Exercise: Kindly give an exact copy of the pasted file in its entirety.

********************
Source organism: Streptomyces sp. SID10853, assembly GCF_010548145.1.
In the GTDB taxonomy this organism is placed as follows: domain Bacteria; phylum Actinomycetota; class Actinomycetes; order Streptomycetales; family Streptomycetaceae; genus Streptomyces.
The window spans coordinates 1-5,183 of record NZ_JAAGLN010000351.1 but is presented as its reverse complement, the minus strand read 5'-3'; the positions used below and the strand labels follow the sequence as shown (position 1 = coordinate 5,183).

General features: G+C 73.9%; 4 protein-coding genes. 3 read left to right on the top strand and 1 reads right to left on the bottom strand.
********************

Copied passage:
Source organism: Streptomyces sp. SID10853, assembly GCF_010548145.1.
In the GTDB taxonomy this organism is placed as follows: domain Bacteria; phylum Actinomycetota; class Actinomycetes; order Streptomycetales; family Streptomycetaceae; genus Streptomyces.
The window spans coordinates 1-5,183 of record NZ_JAAGLN010000351.1 but is presented as its reverse complement, the minus strand read 5'-3'; the positions used below and the strand labels follow the sequence as shown (position 1 = coordinate 5,183).

General features: G+C 73.9%; 4 protein-coding genes. 3 read left to right on the top strand and 1 reads right to left on the bottom strand.